I have just realised that it has been two weeks since I last wrote… that is because I started my first QCL device processing a couple of days ago and spent most of my days in the cleanroom. Now I have some experience, a few pictures and a lot to write about!
I am becoming more confident with mask aligning and developing now, but there were days when I spent 3 hours trying to move a step forward with no results. Yash leaves me alone now so that I can be independent which is great, but it also allows me to make mistakes that I would not have made if I had asked him. Let me tell you the story of the alignment…
The first one is a piece of cake. It is called an etch bead removal: we leave a big undeveloped square in the centre of our sample, removing the resist on the corners (because it forms beads that may interrupt the next steps). The next one is quite important, because the etched ridge (the core of my device) is defined by it. However, there are still no reference points to align to so it does not have to be ideal. The image below shows an n+ sample after the ridge pattern developing. n+ means that it is only a doped GaAs substrate and there is no QCL wafer structure in it. This sample serves only for tests - I do everything on this one before moving to the others to see if everything works fine.
Then comes the etching, of which I have already wrote [a few words](/en-etching/ and I will write more because I know it better now. After etching, I had to align a mask for bottom contacts placed on either side of the ridges. On Friday I spent 3 hours trying - every time I looked at it under the microscope, it was completely misaligned and one of the bottom contacts was closer to the ridge than the other. You can repeat it as many times as you want, but it takes time: cleaning with acetone and IPA, spinning, aligning, 5 minutes in chlorobenzene, 2-3 minutes developing, 2-3 minutes cleaning. Altogether one repeat took me almost 1 hour. As I am not allowed to stay after 5:30pm., I went home and continued on Monday morning. Somehow I managed to align the n+, but my real samples only made me feel miserable. When Yash came, we realized that I had been using a wrong size of the pattern: there are 5 or 6, each designed for different width of the ridge. How come I had not noticed it before? I think I just forgot that Yash told me they were different sizes.
Now, when I knew which pattern to use, things began to go smoothly… Or at least a bit faster than before. Developing itself is tricky, because the time needed to fully develop the resist varies from one sample to another. For example, the image below shows an underdeveloped one:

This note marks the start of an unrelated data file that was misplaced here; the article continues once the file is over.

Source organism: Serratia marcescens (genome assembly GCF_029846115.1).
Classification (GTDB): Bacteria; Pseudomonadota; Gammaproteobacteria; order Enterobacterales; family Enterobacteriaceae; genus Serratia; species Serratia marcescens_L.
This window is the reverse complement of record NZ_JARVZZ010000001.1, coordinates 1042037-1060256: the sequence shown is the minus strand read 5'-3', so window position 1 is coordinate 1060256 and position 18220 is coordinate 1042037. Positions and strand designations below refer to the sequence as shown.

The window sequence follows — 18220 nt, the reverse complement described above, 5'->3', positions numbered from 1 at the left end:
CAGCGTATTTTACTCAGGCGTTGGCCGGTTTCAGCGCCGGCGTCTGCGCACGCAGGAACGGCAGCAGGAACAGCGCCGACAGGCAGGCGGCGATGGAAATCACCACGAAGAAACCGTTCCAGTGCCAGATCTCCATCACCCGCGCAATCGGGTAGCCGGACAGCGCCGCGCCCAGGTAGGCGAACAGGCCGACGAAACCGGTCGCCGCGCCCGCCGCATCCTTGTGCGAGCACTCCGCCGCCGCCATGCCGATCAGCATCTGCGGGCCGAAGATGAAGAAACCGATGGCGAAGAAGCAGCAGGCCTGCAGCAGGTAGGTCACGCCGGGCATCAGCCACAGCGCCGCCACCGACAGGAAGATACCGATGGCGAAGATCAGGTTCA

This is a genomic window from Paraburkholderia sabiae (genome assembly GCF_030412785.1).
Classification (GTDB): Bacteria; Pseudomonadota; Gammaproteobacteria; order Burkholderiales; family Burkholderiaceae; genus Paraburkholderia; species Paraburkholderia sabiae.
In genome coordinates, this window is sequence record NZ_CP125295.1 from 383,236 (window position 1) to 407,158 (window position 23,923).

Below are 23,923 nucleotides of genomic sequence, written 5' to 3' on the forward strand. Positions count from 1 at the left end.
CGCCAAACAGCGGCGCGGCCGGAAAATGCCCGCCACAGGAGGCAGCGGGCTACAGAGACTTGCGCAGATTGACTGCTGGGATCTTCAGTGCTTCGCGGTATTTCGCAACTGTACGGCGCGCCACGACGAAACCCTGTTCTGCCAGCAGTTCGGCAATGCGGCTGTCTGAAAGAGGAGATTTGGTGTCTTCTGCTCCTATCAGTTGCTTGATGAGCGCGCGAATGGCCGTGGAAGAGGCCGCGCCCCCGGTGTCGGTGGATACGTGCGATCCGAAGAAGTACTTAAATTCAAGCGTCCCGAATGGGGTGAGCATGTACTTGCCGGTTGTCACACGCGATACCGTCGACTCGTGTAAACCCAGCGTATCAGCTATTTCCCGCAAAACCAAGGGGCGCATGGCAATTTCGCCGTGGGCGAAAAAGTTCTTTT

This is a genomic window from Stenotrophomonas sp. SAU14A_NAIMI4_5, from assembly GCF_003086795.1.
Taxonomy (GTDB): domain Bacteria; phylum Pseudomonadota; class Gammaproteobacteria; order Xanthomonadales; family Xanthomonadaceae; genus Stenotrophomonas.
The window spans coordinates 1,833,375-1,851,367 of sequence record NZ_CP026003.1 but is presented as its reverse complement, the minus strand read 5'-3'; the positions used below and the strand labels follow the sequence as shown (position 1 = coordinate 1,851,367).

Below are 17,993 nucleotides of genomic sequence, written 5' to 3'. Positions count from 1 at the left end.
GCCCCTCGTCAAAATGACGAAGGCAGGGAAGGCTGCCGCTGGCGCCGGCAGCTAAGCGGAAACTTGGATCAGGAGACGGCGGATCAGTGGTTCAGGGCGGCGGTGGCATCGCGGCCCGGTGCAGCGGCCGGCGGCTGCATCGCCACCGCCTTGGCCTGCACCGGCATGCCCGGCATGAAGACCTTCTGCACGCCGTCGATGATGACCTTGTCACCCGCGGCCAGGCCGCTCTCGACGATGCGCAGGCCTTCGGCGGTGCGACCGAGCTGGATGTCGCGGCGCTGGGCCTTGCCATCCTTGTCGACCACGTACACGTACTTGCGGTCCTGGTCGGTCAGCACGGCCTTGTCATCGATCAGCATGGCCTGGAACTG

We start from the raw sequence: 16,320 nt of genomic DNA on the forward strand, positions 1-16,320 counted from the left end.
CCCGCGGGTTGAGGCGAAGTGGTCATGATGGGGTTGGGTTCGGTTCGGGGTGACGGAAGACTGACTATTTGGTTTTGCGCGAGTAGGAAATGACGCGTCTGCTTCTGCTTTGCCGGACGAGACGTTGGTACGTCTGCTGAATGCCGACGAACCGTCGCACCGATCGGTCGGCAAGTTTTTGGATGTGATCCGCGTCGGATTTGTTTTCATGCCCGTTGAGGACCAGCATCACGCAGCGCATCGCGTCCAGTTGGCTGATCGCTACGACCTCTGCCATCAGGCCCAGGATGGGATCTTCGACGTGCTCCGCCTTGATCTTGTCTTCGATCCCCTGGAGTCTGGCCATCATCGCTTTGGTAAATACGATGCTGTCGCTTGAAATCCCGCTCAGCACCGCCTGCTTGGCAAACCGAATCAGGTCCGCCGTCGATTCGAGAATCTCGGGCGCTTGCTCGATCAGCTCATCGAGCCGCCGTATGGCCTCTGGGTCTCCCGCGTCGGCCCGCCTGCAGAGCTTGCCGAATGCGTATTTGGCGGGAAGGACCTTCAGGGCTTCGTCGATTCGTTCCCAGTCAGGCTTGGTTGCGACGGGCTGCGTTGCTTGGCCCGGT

You can see two other contacts (the top stripe and a part of the bottom one) that are fully developed, therefore it was unexpected to see only one underdeveloped. Fortunately, it only takes 5 more minutes to repeat this step. After that, I evaporated metal (AuGeNi) on my samples, but I will describe it in another post. Once it was evaporated, guess what I could practice… more aligning and developing! This time the former went smoothly - I even used a mask aligner that nobody seems to prefer, although I do not know why. See below what happened next: the stripe on the ridge was perfectly developed but the resist looked really weird. We changed chlorobenzene and developer for fresh ones. The resist was changed earlier that day. We redid the process with the same result.
Confused, we tried another resit (1828, the thickest we use) and finally we got what we wanted. although still not understanding why it went wrong. Then I faced yet another strange behaviour: I had to redevelop it for 5 times before the resist completely went off! So it took 8-9 minutes, whereas normally 1-2 is sufficient. Ladies and gentlemen, I proudly present my sample ready for top contact evaporation! If you look close, you can see that there is a bright stripe developed on the ridge (the middle rectangle). On the right side of the ridge, there is a small dot of remaining resist, but it does not matter as it will be cleaved later.